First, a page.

For the throttle heater, I have the one small hose coming off the intake that feeds the heater. Then I have the heater return line running across the motor to the bottom of the expansion tank as is proper set up for a Discovery 2. Whereas this same return throttle heater hose on the RRC goes directly to the top of the radiator on the left side of the radiator standing in front of the vehicle. Perhaps, I am getting airlock because this return is going to the bottom of the expansion tank that is normally full of liquid? I supposed I can splice a tee and tap into the bypass that is on the top of the radiator that runs over to the cap for the expansion tank. This way the return would free flow dump into the radiator or spit out thru the expansion cap dumping back into the expansion tank. Right now, as set up going to the bottom of the expansion tank since does not appear to be much pressure or flow, I can see it air locking or having trouble trying to fill a pressurized expansion tank from the bottom where coolant is already present.

I'm also doing a patch up fab job creating a bit of a makeshift shroud for the electric fan. If anything it should give it better airflow. I am hoping that the rerouting of the throttle heater hose solves the problem though.
I'll keep you posted!
 

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Just looked inside a radiator with two spigot fitted.

The left most one (outer most) is routed internally with a small pipe across to the front of the radiator cavity, this is the one my plenum return is routed to.

The other one ( innermost) and routed from radiator to expansion tank, just enters the cavity flush.

They are both in the same chamber so I can't see there's going to be a pressure difference, but not obvious why they are separated.
 

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1989 Range Rover Classic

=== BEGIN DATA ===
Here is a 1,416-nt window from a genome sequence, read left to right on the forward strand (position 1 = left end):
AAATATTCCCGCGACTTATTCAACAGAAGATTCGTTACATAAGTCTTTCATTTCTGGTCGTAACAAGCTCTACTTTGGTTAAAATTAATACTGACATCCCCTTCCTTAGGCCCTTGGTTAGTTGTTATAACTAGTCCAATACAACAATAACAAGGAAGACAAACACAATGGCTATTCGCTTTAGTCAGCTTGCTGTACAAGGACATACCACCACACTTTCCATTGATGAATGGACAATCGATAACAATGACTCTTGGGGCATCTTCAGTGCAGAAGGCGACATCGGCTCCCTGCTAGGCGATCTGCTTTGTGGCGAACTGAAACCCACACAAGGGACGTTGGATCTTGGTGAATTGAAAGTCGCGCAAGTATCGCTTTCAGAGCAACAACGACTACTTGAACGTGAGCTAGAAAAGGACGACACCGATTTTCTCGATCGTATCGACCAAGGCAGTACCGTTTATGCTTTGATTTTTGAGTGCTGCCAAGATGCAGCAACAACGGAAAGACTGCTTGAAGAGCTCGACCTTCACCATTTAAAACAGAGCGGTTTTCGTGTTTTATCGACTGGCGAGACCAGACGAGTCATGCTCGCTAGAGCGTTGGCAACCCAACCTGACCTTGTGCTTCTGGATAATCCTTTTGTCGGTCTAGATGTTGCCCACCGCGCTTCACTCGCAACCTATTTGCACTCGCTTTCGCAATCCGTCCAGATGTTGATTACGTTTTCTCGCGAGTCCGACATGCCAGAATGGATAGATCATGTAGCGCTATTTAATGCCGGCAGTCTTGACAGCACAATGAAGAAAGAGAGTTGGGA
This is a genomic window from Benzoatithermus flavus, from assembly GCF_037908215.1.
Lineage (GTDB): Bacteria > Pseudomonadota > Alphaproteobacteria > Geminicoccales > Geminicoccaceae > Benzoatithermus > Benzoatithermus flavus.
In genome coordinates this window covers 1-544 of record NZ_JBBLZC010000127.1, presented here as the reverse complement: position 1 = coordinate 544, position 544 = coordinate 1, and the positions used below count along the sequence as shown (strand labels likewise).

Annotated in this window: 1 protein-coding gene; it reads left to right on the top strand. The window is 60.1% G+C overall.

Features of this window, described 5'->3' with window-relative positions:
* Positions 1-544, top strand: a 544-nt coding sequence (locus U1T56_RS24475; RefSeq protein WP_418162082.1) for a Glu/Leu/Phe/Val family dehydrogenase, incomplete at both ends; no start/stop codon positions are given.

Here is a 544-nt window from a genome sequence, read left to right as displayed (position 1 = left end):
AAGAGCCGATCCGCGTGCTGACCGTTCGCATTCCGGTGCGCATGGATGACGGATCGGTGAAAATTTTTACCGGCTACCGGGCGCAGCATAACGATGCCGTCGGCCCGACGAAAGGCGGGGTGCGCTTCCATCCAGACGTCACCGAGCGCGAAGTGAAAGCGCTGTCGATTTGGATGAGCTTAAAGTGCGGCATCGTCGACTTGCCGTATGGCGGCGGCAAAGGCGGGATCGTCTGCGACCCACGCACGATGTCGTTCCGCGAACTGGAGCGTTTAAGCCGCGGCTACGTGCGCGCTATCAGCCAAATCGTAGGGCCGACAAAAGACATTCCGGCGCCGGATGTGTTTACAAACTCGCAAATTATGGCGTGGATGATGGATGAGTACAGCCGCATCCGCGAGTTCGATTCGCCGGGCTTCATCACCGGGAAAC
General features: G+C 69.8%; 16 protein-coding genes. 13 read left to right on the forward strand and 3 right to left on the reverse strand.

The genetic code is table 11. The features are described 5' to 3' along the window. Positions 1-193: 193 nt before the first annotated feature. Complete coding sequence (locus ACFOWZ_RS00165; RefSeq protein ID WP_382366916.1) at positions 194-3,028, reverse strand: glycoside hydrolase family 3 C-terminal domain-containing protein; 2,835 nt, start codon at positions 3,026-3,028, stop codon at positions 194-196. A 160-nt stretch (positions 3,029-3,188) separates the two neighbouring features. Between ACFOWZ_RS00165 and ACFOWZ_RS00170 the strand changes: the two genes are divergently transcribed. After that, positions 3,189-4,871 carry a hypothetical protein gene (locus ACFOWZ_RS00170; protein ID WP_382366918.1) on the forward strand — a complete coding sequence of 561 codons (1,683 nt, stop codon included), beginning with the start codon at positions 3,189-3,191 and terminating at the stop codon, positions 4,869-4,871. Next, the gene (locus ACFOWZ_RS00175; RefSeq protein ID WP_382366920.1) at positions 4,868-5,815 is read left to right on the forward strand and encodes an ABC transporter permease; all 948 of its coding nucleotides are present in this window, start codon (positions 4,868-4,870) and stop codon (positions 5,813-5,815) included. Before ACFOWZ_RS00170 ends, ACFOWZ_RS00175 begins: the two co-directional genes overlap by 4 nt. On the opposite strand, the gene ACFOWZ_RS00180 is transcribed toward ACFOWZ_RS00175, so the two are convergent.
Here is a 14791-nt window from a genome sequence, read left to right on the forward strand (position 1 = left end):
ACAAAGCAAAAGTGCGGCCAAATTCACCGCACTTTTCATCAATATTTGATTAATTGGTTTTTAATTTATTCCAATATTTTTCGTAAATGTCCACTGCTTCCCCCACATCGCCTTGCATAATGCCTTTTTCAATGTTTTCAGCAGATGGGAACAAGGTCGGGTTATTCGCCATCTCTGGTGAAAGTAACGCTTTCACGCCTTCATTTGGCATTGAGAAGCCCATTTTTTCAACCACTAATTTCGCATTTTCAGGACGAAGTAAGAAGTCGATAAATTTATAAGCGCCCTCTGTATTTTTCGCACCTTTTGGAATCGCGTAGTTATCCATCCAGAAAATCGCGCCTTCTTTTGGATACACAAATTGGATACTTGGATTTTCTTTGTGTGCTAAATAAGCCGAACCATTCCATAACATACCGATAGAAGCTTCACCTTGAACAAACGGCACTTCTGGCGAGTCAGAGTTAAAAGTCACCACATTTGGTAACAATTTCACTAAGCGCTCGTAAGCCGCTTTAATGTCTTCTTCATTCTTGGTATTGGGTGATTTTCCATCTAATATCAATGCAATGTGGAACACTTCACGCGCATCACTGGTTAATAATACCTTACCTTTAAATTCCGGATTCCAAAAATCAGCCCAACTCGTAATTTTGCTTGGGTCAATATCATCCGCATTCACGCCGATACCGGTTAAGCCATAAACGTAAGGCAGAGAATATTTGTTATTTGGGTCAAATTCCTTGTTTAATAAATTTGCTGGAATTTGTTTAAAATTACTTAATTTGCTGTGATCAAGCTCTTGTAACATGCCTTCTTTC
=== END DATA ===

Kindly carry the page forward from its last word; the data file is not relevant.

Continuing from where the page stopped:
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Just looked inside a radiator with two spigot fitted.

The left most one (outer most) is routed internally with a small pipe across to the front of the radiator cavity, this is the one my plenum return is routed to.

The other one ( innermost) and routed from radiator to expansion tank, just enters the cavity flush.

They are both in the same chamber so I can't see there's going to be a pressure difference, but not obvious why they are separated.
Your hoses cross? Outer one to the plenum and inner one to the expansion tank? That's interesting, mine is the other way around.

EDIT: Well after perusing google images, mine might be backwards!!!
 

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1970-1995 Range Rover Classic
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@RodgerD -

Please PM me - happy to connect and send a video or, snap photos of the hose routing.

I have a 95 RRC with a 4.6L block - this should be very similar to your hose/radiator setup sans electric fan.

Still believe your issue is airflow..... :)

Thanks,

Chris
 

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Discussion Starter #30
Chris, Lance, definitely looking more like airflow issues as you suggest. I ending up sourcing a hi-flow windstar fan from a salvage yard a few days ago after I confirmed the radiator was good. I spent about an hour today modifying the shroud to fit the Discovery radiator. I then replumbed, bled, hard wired the fan on and started it up and noticed some immediate improvements. It did not overheat at all on idle and even when the thermostat opened the lower radiator hose remained cool which with the old 12" fan the lower radiator hose was very hot. I didn't have time to get it on the road today so tomorrow I'll do a road test and hopefully she will not lose her cool because I am about too!! thanks again for all the help especially confirming some of the hose connections because I am running a bit of a frankenstein.